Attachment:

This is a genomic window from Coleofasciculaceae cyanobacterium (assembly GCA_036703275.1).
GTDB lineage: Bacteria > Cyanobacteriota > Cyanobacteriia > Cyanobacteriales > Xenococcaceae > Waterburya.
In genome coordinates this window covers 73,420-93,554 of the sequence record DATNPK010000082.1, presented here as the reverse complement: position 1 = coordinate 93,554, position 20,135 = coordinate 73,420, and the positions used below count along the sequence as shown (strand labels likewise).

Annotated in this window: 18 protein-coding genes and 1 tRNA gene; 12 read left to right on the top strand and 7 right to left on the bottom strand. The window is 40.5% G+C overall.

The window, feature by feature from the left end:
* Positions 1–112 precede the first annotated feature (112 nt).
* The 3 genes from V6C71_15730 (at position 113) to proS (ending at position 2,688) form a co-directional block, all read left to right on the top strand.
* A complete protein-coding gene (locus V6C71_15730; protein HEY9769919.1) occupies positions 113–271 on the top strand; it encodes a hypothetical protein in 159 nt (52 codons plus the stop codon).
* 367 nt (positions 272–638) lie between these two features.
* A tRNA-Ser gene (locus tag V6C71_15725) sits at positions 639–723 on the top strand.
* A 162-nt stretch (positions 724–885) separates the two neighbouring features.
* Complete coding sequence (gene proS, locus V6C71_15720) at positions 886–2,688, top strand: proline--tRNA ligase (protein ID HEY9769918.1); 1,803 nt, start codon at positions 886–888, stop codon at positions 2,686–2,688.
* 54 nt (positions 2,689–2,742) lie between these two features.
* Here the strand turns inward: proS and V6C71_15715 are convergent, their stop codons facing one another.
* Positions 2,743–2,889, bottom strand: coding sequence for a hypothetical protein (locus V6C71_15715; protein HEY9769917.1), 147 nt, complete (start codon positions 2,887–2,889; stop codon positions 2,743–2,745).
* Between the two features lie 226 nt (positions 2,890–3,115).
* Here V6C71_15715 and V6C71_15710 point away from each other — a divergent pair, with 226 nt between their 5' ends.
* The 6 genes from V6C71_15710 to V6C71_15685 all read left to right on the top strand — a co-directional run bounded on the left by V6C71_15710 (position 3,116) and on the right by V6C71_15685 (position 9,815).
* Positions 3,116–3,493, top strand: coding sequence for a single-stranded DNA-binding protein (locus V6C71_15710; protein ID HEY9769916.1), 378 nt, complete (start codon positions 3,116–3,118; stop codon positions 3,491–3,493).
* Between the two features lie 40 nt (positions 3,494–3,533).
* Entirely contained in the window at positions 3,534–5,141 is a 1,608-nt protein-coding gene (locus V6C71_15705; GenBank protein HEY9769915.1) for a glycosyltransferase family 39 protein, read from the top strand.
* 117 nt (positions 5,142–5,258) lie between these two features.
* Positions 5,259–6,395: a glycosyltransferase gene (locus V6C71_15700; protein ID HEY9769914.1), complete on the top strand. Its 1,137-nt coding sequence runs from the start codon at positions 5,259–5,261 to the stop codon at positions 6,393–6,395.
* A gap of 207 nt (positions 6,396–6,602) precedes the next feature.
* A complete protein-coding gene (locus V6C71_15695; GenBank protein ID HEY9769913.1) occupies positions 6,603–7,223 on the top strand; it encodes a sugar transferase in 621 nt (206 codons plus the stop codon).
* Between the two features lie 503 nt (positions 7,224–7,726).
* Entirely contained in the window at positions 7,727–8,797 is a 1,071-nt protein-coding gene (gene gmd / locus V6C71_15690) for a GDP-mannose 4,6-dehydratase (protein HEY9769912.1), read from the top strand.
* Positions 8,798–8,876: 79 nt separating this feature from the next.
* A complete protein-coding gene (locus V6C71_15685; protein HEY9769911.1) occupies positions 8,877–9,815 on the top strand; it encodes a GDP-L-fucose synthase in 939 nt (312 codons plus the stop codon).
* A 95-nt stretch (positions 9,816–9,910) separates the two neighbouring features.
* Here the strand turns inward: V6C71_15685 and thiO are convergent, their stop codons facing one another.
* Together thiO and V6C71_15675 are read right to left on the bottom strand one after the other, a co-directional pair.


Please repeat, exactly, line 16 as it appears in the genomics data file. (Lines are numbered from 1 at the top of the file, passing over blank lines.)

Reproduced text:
* Between the two features lie 226 nt (positions 2,890–3,115).